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"Search is the fastest-growing source of reverence online."
NYT online, 31 August, 2009
NYT online, 3 November, 2009
The quality of writing in the New York Times has diminished in recent years since the U.S.-led invasion of Iraq in 2003.
It may be merely a chance overlap of two different factors.
Or, also, I may be wrong.
But I'm sure that a deterioration in the logic of the consequence of words, and an increase in typographical errors, coincided with a New York Times complicity in the U.S. government's fabrication of rationale for war in Iraq.
The dishonesty of the George W. Bush administration during this period, and its criminal intent, would have been clear to any observer with integrity and sense. Or so it seemed.
The news media played along with nearly perfect lock-step accord in the nation's advance toward war. The New York Times, famed in its history for acts of honorable dissent, reported little about the chasm between reason and rationalizations within the Bush administration war party. There was little inquiry about the real mechanisms behind progress toward unnecessary war.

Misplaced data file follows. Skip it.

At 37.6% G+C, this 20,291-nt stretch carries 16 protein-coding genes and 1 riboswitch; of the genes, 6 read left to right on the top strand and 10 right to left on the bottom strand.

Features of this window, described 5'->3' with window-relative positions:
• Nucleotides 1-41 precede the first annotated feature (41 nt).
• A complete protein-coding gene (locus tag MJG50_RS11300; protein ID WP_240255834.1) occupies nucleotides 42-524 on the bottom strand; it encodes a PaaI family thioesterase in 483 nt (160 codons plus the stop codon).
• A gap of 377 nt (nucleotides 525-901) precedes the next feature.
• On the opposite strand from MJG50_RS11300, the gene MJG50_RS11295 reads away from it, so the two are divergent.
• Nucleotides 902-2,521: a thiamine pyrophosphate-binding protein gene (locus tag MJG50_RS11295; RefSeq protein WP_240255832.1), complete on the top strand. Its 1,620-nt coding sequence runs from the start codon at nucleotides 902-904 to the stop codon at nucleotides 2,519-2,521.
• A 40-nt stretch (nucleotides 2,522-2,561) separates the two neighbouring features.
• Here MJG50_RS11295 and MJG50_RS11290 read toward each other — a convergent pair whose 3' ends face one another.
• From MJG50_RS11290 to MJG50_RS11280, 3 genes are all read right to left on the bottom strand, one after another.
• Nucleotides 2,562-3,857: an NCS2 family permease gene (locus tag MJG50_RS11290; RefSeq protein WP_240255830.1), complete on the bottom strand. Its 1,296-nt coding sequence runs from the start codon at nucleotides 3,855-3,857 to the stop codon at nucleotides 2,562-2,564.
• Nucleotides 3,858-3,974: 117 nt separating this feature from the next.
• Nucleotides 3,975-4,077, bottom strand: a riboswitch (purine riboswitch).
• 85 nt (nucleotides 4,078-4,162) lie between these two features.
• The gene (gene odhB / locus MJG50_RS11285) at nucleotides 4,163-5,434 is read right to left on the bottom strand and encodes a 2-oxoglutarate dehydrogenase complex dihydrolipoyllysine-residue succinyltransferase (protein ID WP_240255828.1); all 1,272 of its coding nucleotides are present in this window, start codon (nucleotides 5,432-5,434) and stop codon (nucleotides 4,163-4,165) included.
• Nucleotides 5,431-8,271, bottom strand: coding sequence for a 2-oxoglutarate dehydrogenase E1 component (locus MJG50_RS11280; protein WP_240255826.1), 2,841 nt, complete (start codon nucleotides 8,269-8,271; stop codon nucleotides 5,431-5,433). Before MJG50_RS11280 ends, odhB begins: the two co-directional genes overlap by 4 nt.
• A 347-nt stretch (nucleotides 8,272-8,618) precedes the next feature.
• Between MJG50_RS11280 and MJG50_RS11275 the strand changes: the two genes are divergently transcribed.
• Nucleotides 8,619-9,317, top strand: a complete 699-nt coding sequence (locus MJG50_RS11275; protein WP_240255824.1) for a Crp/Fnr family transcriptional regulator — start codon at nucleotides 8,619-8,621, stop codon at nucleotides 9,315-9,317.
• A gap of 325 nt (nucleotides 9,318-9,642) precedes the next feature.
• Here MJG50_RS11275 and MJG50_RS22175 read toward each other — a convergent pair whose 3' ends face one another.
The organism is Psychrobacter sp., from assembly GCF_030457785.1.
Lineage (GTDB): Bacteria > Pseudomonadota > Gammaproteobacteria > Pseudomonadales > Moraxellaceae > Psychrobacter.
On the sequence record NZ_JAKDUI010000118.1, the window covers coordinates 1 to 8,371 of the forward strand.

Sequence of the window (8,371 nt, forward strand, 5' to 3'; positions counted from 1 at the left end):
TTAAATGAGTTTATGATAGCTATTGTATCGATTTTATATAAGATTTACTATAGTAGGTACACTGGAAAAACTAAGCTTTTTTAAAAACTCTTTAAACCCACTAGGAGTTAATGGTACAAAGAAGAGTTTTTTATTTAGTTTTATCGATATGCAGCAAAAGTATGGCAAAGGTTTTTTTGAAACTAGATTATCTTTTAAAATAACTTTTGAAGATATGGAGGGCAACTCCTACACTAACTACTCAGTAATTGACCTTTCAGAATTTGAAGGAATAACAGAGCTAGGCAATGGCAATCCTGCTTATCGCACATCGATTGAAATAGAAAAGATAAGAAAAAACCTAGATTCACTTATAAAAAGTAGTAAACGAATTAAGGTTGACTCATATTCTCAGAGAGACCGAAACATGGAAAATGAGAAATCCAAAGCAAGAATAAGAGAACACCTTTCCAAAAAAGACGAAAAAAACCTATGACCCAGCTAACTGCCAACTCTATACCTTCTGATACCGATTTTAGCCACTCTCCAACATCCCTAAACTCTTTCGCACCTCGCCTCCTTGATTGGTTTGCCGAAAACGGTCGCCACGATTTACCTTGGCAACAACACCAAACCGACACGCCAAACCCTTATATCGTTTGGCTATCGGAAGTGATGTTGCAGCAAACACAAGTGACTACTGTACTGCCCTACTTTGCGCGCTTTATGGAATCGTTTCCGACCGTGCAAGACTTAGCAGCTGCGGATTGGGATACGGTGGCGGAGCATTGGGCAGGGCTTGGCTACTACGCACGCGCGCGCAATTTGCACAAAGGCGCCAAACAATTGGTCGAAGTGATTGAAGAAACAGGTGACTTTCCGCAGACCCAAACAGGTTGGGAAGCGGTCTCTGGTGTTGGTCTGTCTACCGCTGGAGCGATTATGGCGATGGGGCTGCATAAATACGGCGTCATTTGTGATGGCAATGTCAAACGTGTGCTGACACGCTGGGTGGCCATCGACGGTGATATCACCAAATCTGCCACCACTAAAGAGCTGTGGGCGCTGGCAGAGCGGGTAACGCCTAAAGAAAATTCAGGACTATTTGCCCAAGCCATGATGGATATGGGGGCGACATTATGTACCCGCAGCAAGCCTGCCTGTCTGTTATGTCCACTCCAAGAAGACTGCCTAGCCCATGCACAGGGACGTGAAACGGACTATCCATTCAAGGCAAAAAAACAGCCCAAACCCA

Assuming that the quality of the text in the New York Times has declined in the last few years, it is tempting to draw a correlation with its failure to report on the invasion of Iraq. Tempting but not testable.
And, indeed, all newspapers of this era have been in decline, or at least in transition, as the industry faces economic changes.
I still read the NYT in the form of the International Herald Tribune,* here across the Atlantic.
But the paper is not what it was.
* The International Herald Tribune, established in 1887 as "The Herald," was jointly published by the Washington Post and the New York Times between 1991 and 2002.
Since December of 2002 the IHT has been owned solely by the New York Times Company. It is, now, in a sense, New York Times Lite.
Staff at the International Herald Tribune office contribute some content but not much, if bylines are to be accounted.
The IHT also duly performs such cultural translations as miles-to-kilometers, etcetera.
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Note: The IHT, only a thin daily, costs €2.50 in summer 2009.
Another note: In autumn 2009, the price rose to €3.
24 pages, maximum.